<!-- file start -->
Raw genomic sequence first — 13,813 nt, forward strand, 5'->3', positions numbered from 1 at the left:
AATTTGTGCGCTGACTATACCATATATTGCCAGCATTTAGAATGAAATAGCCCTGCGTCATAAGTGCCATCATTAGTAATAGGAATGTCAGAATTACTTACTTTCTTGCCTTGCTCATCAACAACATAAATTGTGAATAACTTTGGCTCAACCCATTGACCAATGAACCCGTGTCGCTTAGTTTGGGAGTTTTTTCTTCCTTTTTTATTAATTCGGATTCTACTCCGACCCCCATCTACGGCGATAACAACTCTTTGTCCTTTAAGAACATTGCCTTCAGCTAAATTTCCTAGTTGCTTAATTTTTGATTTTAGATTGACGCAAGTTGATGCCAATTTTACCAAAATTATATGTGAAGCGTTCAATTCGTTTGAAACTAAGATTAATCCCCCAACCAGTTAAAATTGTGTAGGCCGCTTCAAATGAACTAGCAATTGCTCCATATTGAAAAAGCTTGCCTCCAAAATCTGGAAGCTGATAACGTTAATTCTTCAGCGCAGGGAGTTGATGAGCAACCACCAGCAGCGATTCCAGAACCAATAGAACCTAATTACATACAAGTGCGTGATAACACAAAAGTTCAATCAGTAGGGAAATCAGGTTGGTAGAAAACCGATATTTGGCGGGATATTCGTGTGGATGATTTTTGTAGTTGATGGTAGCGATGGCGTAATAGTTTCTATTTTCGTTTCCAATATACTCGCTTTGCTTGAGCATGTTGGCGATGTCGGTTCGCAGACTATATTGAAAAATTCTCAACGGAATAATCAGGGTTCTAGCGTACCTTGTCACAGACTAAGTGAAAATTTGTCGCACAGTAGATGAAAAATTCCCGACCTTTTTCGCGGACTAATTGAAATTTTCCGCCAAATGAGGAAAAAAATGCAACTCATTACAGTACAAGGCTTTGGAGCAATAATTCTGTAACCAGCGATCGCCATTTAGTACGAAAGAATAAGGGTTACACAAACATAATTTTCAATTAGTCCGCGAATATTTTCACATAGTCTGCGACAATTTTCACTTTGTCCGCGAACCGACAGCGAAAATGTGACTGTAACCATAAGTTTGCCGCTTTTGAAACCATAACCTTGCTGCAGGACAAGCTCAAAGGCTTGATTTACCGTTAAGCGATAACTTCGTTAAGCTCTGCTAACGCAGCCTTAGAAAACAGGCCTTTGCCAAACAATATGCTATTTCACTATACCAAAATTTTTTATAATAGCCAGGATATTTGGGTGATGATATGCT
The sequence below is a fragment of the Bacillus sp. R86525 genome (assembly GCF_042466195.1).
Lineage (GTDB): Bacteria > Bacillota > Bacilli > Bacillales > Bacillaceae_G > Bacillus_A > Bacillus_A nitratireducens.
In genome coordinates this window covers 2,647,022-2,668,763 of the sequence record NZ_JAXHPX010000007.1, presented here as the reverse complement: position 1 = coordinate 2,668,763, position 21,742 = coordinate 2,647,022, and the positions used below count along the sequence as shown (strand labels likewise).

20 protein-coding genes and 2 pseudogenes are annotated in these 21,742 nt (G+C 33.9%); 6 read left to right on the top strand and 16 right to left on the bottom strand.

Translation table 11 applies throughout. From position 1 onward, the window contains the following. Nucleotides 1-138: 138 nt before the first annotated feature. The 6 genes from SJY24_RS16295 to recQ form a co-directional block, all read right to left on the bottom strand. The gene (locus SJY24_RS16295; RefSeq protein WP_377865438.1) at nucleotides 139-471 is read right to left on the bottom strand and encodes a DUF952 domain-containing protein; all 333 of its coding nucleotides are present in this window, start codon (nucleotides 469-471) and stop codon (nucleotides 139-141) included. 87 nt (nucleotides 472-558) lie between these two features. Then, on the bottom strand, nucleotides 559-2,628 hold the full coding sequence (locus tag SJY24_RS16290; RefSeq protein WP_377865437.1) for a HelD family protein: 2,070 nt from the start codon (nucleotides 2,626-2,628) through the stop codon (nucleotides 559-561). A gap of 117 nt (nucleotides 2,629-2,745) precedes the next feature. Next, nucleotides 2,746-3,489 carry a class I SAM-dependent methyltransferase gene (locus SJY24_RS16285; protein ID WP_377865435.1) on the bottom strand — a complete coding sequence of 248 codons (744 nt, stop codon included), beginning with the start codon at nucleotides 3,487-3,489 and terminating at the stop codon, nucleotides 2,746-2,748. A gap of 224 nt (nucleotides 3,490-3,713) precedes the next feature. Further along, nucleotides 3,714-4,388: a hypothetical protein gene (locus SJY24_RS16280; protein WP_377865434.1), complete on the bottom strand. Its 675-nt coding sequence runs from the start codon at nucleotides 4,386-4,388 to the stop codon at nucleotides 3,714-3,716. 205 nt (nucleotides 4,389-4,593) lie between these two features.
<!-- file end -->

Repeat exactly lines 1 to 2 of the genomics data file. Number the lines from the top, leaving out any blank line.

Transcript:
Raw genomic sequence first — 13,813 nt, forward strand, 5'->3', positions numbered from 1 at the left:
AATTTGTGCGCTGACTATACCATATATTGCCAGCATTTAGAATGAAATAGCCCTGCGTCATAAGTGCCATCATTAGTAATAGGAATGTCAGAATTACTTACTTTCTTGCCTTGCTCATCAACAACATAAATTGTGAATAACTTTGGCTCAACCCATTGACCAATGAACCCGTGTCGCTTAGTTTGGGAGTTTTTTCTTCCTTTTTTATTAATTCGGATTCTACTCCGACCCCCATCTACGGCGATAACAACTCTTTGTCCTTTAAGAACATTGCCTTCAGCTAAATTTCCTAGTTGCTTAATTTTTGATTTTAGATTGACGCAAGTTGATGCCAATTTTACCAAAATTATATGTGAAGCGTTCAATTCGTTTGAAACTAAGATTAATCCCCCAACCAGTTAAAATTGTGTAGGCCGCTTCAAATGAACTAGCAATTGCTCCATATTGAAAAAGCTTGCCTCCAAAATCTGGAAGCTGATAACGTTAATTCTTCAGCGCAGGGAGTTGATGAGCAACCACCAGCAGCGATTCCAGAACCAATAGAACCTAATTACATACAAGTGCGTGATAACACAAAAGTTCAATCAGTAGGGAAATCAGGTTGGTAGAAAACCGATATTTGGCGGGATATTCGTGTGGATGATTTTTGTAGTTGATGGTAGCGATGGCGTAATAGTTTCTATTTTCGTTTCCAATATACTCGCTTTGCTTGAGCATGTTGGCGATGTCGGTTCGCAGACTATATTGAAAAATTCTCAACGGAATAATCAGGGTTCTAGCGTACCTTGTCACAGACTAAGTGAAAATTTGTCGCACAGTAGATGAAAAATTCCCGACCTTTTTCGCGGACTAATTGAAATTTTCCGCCAAATGAGGAAAAAAATGCAACTCATTACAGTACAAGGCTTTGGAGCAATAATTCTGTAACCAGCGATCGCCATTTAGTACGAAAGAATAAGGGTTACACAAACATAATTTTCAATTAGTCCGCGAATATTTTCACATAGTCTGCGACAATTTTCACTTTGTCCGCGAACCGACAGCGAAAATGTGACTGTAACCATAAGTTTGCCGCTTTTGAAACCATAACCTTGCTGCAGGACAAGCTCAAAGGCTTGATTTACCGTTAAGCGATAACTTCGTTAAGCTCTGCTAACGCAGCCTTAGAAAACAGGCCTTTGCCAAACAATATGCTATTTCACTATACCAAAATTTTTTATAATAGCCAGGATATTTGGGTGATGATATGCT